The 2 Things You Need If You Want Better Nutrition Habits This Season

The 2 Things You Need If You Want Better Nutrition Habits This Season

It’s not enough that we get up super early, and regularly perform chlorinated and Herculean feats of training. There is also the battle in the kitchen. Here are the two things you need to stick to an awesome diet this season according to research.


That’s usually where the blame falls when we slip on our dietary choices…

  • If only I had more willpower, I wouldn’t have rubbed my face in that large, pepperoni pizza.
  • If I’d had more willpower I wouldn’t have gone back for seconds, thirds, and fourths.
  • If I had more willpower I probably wouldn’t have this Cheesey’s moustache right now.

And so on.

We blame willpower because a lack of it makes it feel like it’s out of our control, and therefore not our fault. (We can creatively rationalize just about anything given the opportunity!)

If I reaaally wanted to eat better I would, but I’m not, so clearly I don’t reeaally want it, so I better go eat another six-pack of doughnuts to prove myself right. Nomnomnom.

And while willpower does play a huge role in our actions, there are things we can be doing in order to make eating better less agonizing, and in turn, reap the benefits of those healthier food decisions. (Faster swimming, ahem.)

Over and over we have been told by our coaches the importance of eating well and getting lots of sleep, and typically reply with– “Yeah, yeah, I know!” and keep on truckin’, never getting the full performance benefits of mastering either.

For some swimmers, it’s not having the understanding of how well—or not well, as is almost always the case—they are actually eating. While for others, they feel as though their food choices have them under lock and key, and find that they are unable to break free from a history of bad dietary habits.

The 2 Things You Need If You Want Better Nutrition Habits This Season
“Snack time?”

A recent meta-analysis of weight loss and diet papers looked at research done over the span of a decade, encompassing 27 studies, to see what interventions worked best for sticking to good nutritional choices.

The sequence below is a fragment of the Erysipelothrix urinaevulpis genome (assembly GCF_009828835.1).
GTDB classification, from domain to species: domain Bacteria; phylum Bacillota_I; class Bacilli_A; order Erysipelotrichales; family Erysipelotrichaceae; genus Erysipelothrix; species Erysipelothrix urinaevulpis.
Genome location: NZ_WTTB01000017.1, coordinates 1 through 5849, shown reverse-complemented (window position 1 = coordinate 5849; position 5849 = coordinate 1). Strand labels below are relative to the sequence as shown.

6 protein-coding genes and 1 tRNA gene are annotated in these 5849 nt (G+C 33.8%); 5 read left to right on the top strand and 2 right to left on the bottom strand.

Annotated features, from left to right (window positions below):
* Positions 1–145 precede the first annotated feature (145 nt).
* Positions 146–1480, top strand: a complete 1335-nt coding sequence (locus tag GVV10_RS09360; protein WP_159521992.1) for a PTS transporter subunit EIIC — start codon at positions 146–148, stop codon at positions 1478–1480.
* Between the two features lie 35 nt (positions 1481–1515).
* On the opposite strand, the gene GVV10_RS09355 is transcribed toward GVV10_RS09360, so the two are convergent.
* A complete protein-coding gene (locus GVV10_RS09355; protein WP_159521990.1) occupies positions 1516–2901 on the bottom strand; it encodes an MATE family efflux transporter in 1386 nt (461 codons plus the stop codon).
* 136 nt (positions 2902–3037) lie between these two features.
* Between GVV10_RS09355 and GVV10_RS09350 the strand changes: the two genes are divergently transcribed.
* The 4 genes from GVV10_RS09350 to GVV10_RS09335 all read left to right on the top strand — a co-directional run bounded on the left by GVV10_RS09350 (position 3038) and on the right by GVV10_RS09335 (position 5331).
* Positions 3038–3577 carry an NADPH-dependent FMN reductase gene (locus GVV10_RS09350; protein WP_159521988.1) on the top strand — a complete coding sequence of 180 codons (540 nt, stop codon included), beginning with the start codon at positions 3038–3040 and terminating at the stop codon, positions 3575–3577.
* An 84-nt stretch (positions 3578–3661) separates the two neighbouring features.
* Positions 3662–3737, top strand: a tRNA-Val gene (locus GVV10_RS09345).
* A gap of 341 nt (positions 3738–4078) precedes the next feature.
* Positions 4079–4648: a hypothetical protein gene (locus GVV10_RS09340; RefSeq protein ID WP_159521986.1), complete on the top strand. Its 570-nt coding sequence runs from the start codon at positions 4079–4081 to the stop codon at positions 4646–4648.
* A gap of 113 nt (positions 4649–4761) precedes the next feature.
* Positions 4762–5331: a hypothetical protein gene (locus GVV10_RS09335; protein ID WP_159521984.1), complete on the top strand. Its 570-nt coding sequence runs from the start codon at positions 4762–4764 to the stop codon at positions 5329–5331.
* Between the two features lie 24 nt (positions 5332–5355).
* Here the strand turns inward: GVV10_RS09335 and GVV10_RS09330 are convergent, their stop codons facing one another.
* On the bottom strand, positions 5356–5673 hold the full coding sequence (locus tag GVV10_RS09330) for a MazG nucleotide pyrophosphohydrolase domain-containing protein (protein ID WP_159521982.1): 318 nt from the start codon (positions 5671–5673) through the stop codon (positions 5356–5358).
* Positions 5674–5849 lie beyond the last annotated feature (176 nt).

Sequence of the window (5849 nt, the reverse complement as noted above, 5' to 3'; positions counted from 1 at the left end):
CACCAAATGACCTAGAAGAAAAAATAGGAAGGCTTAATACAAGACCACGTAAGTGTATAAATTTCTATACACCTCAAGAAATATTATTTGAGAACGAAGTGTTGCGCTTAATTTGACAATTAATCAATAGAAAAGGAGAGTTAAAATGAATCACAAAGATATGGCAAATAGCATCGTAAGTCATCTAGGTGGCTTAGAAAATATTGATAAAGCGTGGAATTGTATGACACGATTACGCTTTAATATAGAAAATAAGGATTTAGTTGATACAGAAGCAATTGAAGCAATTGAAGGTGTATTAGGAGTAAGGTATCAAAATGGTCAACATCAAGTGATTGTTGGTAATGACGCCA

And the winners are:

1. We do better with supervision and accountability.

Seems obvious, right? Of course being supervised means we are going to adhere to something.

After all, you’re more likely to do the whole swim practice if coach is standing over you at the end of the lane line, just like you know that you are more likely to complete your homework if your teacher expects you to have it done.

This need for supervision doesn’t make you a lazy or terrible person–it’s human nature that when left to our own devices we will almost always take the easy or most convenient route. It’s not laziness, necessarily, we are simply built to be efficient with effort (I get the sense a couple of you will quote that to your teachers/parents/coaches over the next few days…).

Anyways, here are a few different ways that you can use this knowledge to help clean up your nutrition:

Talk to a dietitian.

Seriously, this is the best couple hundred of dollars you will ever spend in your life. For that kind of money you can get a custom-tailored diet plan that is specific to your age, sex, height/weight, and most importantly, your activity level in the water.

Talking to a dietitian will cut one of the biggest excuses from the equation—ignorance. With so much conflicting science and bad science telling you what is good and not good for you it can be paralyzing when it comes to trying to eat well.

A sports dietitian will give you a meal plan that is tailored to what you like to eat (important!) and also to how much you train (doubly important!).

Keep a food journal.

Maybe you already understand the benefits of logging your workouts, and so you do it, dutifully, each night at the end of another long day of training. And maybe you also keep a gratitude journal each night to stay optimistic and sleep better.